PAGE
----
Multivariate Pattern Classification

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Multivariate Pattern Classification

SPM 2010 - 13. Kurs zur funktionellen BildgebungMultivariate PatternClassificationThomas WolbersSpace and Ageing Laboratory (www.sal.mvm.ed.ac.uk(www.sal.mvm.ed.ac.uk)Centre for Cognitive and Neural SystemsOutlineSPM-Kurs Hamburg 2010WHY PATTERN CLASSIFICATION?PROCESSING STREAMPREPROCESSING / FEATURE REDUCTIONCLASSIFICATIONEVALUATING RESULTSAPPLICATIONSWhy pattern class.?SPM-Kurs Hamburg 2010Time ( (scan scan)datadesign matrixparameterβ 1β 2β 3β 4β 5= • β 6+β 7β 8β 9β 10β 0y = X • β +errorGLM: separate model fitting for each voxel mass-univariateanalysis!εPattern Classification1


SPM 2010 - 13. Kurs zur funktionellen BildgebungWhy pattern class.?SPM-Kurs Hamburg 2010Key idea behind pattern classification GLM analysis relies exclusively on the information contained in the timecourse of individual voxels Multivariate analyses take advantage of the information contained inactivity patterns across space, from multiple voxels Cognitive/Sensorimotor states are expressed in the brain as distributedpatterns of brain activityGLMGLMWhy pattern class.?SPM-Kurs Hamburg 2010Advantages of multivariate pattern classification increase in sensitivity: weak information in single voxels isaccumulated across many voxels multiple regions/voxels may only carry info about brainstates when jointly analyzed can prevent information loss due to spatial smoothing(butsee Op de Beeck, , 2009 / Kamitani & Sawahata 2010) can preserve temporal resolution instead of characterizingaverage response across many trialsOutlineSPM-Kurs Hamburg 2010WHY PATTERN CLASSIFICATION?PROCESSING STREAMPREPROCESSING / FEATURE REDUCTIONCLASSIFICATIONEVALUATING RESULTSAPPLICATIONSPattern Classification2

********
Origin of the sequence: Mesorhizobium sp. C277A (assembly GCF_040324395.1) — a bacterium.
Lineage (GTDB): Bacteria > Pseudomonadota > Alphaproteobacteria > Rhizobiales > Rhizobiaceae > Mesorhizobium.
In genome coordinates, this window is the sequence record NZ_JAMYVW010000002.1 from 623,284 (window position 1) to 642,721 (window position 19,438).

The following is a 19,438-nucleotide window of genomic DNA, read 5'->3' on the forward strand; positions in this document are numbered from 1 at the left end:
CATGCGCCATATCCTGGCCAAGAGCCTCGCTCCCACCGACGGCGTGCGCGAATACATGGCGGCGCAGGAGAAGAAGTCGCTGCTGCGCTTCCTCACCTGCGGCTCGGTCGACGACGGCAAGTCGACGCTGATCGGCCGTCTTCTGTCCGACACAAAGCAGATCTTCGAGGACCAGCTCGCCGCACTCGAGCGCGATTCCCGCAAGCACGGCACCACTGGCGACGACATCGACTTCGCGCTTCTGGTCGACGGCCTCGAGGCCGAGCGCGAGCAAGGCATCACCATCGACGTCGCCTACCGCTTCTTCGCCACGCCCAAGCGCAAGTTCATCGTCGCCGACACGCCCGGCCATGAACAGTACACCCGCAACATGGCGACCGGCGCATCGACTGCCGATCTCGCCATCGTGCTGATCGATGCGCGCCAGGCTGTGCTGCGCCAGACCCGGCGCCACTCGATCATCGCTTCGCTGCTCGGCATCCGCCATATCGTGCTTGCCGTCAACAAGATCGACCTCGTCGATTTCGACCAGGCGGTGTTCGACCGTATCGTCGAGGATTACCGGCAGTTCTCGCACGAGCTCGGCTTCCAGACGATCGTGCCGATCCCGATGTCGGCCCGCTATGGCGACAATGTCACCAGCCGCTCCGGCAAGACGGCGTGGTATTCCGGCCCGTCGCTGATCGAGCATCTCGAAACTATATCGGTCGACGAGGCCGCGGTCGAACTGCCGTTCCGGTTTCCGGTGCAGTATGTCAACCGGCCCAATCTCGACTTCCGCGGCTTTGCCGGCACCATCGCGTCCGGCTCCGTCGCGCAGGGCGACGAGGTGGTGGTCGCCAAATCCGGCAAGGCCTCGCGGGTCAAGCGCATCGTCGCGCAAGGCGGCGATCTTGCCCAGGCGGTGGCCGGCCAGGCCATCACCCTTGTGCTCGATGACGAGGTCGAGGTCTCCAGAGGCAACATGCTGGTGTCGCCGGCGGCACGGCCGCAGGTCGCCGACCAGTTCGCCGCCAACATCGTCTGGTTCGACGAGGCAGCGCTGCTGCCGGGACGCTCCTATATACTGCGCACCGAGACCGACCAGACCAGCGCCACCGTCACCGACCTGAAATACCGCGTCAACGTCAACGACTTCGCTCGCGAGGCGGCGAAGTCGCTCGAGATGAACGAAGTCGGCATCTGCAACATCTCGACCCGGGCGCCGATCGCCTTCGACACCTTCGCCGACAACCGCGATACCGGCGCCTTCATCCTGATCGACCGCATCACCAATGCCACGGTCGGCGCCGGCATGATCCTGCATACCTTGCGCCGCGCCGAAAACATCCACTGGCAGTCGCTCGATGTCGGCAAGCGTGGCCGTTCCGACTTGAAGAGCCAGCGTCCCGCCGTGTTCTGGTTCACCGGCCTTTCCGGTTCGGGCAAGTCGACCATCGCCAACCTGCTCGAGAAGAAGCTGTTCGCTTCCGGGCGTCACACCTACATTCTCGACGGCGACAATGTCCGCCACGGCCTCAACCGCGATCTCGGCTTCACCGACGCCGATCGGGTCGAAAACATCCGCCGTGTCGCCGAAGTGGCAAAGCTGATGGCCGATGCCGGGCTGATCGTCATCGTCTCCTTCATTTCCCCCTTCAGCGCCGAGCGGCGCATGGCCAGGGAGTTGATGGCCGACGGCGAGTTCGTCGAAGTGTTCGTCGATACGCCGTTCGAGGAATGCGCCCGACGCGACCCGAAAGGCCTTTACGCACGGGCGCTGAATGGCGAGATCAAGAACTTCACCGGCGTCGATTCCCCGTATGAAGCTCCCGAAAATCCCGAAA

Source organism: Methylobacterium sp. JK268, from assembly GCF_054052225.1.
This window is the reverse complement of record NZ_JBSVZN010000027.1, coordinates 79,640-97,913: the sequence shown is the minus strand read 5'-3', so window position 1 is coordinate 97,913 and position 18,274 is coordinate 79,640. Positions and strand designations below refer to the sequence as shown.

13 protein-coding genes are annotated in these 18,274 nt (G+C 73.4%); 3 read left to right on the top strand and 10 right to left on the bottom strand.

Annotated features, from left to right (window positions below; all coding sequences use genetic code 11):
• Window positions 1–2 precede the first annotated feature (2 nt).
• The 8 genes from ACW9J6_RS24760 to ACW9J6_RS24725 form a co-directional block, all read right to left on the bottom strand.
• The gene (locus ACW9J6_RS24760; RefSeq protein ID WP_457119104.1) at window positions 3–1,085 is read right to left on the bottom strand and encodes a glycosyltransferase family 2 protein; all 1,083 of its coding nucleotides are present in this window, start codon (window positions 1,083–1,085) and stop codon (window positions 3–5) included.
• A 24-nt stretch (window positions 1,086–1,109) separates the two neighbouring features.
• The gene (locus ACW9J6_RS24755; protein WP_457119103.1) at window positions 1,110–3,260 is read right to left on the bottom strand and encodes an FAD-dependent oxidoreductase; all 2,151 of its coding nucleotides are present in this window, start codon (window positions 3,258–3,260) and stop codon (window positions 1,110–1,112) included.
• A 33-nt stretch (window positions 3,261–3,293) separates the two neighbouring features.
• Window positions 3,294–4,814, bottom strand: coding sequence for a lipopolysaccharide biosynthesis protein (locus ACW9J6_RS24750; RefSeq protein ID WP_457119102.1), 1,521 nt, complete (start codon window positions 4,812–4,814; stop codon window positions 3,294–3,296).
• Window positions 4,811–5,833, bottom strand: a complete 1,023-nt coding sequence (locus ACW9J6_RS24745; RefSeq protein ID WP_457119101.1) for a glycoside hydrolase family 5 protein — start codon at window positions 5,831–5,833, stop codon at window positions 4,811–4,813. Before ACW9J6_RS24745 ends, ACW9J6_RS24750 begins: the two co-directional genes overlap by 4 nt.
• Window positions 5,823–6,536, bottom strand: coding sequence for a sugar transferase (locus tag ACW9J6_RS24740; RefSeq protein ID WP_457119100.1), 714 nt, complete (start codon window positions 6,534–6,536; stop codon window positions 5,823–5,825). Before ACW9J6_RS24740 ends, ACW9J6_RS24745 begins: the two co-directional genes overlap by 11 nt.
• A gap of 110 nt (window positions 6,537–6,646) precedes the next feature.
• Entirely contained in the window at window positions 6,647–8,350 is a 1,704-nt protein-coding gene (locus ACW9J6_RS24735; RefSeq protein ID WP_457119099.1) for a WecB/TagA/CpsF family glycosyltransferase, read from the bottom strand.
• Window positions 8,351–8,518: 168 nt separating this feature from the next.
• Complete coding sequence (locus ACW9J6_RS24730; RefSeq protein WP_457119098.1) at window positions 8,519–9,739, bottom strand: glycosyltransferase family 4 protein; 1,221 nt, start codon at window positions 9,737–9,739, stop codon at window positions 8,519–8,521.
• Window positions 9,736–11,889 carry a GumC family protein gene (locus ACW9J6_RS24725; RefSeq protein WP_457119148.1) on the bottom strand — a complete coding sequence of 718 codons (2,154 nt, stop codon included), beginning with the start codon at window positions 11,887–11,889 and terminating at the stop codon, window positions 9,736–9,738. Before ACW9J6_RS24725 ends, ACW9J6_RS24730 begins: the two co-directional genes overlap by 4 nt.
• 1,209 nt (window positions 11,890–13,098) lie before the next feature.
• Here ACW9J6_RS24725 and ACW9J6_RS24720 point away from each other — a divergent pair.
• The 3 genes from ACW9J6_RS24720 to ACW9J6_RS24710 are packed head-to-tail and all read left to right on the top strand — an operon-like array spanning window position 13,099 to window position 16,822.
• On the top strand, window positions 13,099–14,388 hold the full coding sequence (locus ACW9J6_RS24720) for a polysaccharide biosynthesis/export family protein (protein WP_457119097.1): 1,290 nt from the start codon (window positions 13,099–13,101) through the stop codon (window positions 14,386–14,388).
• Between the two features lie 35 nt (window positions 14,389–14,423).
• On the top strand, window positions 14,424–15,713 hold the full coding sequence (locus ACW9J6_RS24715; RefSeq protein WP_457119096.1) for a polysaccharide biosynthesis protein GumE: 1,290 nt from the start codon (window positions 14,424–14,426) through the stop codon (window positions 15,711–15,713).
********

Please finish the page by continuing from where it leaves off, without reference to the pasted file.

SPM 2010 - 13. Kurs zur funktionellen BildgebungSPM-Kurs Hamburg 2010BINOCULAR RIVALRYCan spontaneous changes in conscious experience be decodedfrom fMRI signals in early visual cortex?Haynes & Rees (2005). Current BiologyProcessing streamSPM-Kurs Hamburg 20101. Acquire fMRI data whilesubject is viewing blue andred gratingsProcessing streamSPM-Kurs Hamburg 20101. Acquire fMRI data2. Preprocess fMRI dataPattern Classification3


SPM 2010 - 13. Kurs zur funktionellen BildgebungProcessing streamSPM-Kurs Hamburg 20101. Acquire fMRI data2. Preprocess fMRI data3. Select relevant features(i.e. voxels)Processing streamSPM-Kurs Hamburg 20101. Acquire fMRI data2. Preprocess fMRI data3. Select features4. Convert each fMRIvolume into a vector thatreflects the pattern ofactivity across voxels atthat point in time.Processing streamSPM-Kurs Hamburg 20101. Acquire fMRI data2. Preprocess fMRI data3. Select features4. Generate fMRI patterns5. Label fMRI patternsaccording to whether thesubject was perceivingblue vs. red (adjusting forhemodynamic lag)Pattern Classification4